I believe that museums have a civic duty to fill this void, and at the V&A we have decided to take a stand. As the national museum of art, design and performance, born of the 19th-century design school movement, the V&A has a social and cultural imperative to address this crisis. True to our founding mission, we understand the importance of nurturing creative and technical ability. We want the V&A to be a national incubator for creativity and 21st-century design skills. Using the museum’s outstanding collections and harnessing our innovative and inclusive learning expertise, we want to create a place where the next generation of creative leaders, designers, makers, innovators and entrepreneurs can thrive.

A workshop at the V&A’s 2017 Digital Design Weekend

So we are actively reinvesting in young people’s creative futures, supporting all forms of museum learning across our sites. We champion the value of object-based learning, reaching over 400,000 learners in 2016 – 17. We use our beautiful and intriguing objects to tell the story of art and design, and to inspire contemporary makers and designers. As the late Sir Anthony Caro, one of the world’s great sculptors, once declared: ‘We artists go to the V&A for sustenance.’ We provide a safe place for creative endeavour. Just as they did over 100 years ago, today’s creators endlessly draw on the V&A for admiration and inspiration.

But our ambition is now much greater. Over the coming five years, when it comes to the future of design and technology, the V&A will become the natural home in the UK for innovative teaching aids and digital resources, collections-based learning, continuing professional development for teachers, educational partnership for local authority museums and a research hub and best-practice centre for design and technology education.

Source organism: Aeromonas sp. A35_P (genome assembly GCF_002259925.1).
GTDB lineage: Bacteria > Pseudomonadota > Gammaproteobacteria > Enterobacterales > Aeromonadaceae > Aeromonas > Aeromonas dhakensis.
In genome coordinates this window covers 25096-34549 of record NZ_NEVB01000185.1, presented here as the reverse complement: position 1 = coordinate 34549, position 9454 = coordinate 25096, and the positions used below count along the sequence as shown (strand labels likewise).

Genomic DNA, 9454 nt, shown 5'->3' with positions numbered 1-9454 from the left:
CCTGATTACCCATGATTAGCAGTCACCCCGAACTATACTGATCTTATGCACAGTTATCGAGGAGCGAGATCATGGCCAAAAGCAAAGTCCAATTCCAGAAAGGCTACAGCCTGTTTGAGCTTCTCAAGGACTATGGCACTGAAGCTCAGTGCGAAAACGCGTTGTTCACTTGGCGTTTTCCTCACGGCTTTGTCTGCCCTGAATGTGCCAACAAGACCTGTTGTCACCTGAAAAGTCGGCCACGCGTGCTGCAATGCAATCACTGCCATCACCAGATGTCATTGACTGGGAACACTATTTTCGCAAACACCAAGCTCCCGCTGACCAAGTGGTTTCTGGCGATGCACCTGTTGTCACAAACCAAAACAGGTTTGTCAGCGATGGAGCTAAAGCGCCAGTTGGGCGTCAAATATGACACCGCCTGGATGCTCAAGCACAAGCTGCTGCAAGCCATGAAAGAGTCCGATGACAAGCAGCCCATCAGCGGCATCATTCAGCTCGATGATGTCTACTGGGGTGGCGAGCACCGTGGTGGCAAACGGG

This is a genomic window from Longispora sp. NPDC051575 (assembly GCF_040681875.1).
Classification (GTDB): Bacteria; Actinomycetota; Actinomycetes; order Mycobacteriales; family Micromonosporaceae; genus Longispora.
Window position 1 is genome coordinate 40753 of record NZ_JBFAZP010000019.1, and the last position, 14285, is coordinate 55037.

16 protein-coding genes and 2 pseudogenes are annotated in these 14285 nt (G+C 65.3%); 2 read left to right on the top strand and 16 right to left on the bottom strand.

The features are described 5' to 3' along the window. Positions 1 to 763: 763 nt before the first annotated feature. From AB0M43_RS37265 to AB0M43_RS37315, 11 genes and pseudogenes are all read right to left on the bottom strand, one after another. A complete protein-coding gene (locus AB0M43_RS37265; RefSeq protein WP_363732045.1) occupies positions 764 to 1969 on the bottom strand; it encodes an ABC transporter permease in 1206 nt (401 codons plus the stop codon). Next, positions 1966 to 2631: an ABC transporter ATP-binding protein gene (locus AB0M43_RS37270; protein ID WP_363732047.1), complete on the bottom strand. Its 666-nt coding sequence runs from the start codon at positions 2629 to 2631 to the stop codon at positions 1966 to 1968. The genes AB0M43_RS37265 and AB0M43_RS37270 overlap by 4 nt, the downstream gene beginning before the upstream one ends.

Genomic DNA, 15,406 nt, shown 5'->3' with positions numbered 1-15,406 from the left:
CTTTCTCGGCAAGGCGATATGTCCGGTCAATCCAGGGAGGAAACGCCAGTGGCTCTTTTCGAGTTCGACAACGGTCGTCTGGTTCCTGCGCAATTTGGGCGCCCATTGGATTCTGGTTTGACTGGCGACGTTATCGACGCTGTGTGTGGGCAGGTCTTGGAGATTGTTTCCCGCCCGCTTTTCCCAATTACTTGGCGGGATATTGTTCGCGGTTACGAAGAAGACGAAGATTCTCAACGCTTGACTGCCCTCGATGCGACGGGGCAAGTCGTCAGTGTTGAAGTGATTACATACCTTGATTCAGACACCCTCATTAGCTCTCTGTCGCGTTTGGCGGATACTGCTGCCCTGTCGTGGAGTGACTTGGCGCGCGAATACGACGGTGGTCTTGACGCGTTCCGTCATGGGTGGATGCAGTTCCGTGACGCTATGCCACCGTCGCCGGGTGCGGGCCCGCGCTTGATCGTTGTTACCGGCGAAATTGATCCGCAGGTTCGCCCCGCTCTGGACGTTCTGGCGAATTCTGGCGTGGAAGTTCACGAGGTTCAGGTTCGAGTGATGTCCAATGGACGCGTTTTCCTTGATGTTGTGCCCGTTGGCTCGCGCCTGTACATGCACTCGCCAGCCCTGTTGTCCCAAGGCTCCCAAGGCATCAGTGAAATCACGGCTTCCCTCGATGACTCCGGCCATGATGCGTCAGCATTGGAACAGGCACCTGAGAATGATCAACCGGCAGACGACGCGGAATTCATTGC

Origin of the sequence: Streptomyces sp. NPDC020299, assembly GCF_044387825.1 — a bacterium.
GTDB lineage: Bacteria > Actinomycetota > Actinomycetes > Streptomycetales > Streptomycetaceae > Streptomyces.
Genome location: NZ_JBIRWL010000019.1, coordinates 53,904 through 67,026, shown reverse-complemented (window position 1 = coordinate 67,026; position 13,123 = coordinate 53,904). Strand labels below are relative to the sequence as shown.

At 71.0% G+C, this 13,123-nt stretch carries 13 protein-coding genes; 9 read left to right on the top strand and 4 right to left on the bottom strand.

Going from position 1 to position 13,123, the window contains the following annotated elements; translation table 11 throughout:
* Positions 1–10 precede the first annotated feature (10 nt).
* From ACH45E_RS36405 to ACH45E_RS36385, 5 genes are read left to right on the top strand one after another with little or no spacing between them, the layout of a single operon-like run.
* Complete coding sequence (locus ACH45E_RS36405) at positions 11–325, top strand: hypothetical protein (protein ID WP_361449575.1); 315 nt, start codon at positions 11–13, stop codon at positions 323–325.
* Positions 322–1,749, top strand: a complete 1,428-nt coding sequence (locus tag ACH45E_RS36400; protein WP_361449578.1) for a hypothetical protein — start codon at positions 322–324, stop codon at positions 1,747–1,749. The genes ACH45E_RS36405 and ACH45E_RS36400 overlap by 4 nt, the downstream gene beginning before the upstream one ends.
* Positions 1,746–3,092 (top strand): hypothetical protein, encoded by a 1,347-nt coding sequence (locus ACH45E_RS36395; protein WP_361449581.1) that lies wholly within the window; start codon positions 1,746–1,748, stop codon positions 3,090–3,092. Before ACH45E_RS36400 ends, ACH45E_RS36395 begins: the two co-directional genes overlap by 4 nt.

With design and technology (D&T) GCSE uptake suffering the most – a reduction of 43% since 2010 – we have initiated DesignLab Nation to support the teaching of the relaunched D&T GCSE. This programme is linking up with regional museums, secondary schools and local industry in communities with a strong manufacturing heritage facing the challenge of globalisation. Our aim is to support students by investing in the educational and curatorial provision of local museums, assisting the professional development of teachers and sharing our collections. Object loans are now on display at Blackburn Museum and Art Gallery and Coventry Transport Museum, and from September our pilot programme will extend to Sheffield, Stoke-on-Trent and Sunderland. DesignLab Nation is led by local practitioners from across the creative industries, supporting and encouraging design thinking through hands-on making and practical workshops. As the original site for the Government School of Design in the 1840s, we are proud to return to the V&A’s founding purpose.

With so much less space for creativity in our schools, and school leaders ready to dismiss it as ‘marginal’, we aim to return the lifeblood of design teaching. We are championing the haptic power of objects, encouraging experimentation and problem-solving, and inspiring curiosity. Museums should not be afraid. We shouldn’t confine our great learning programmes to museum walls; we should use our civic capital to make a difference in communities which need our cultural capital the most. Arts subjects have for too long been viewed as the soft option in schools, and we at the V&A are ready to expel the myth that art and design are ‘just entertaining or decorative’. Creativity is fuelling our economy, securing our futures, and making our lives richer. Creativity is certainly life-giving.

Visitors at the V&A’s 2017 Digital Kids event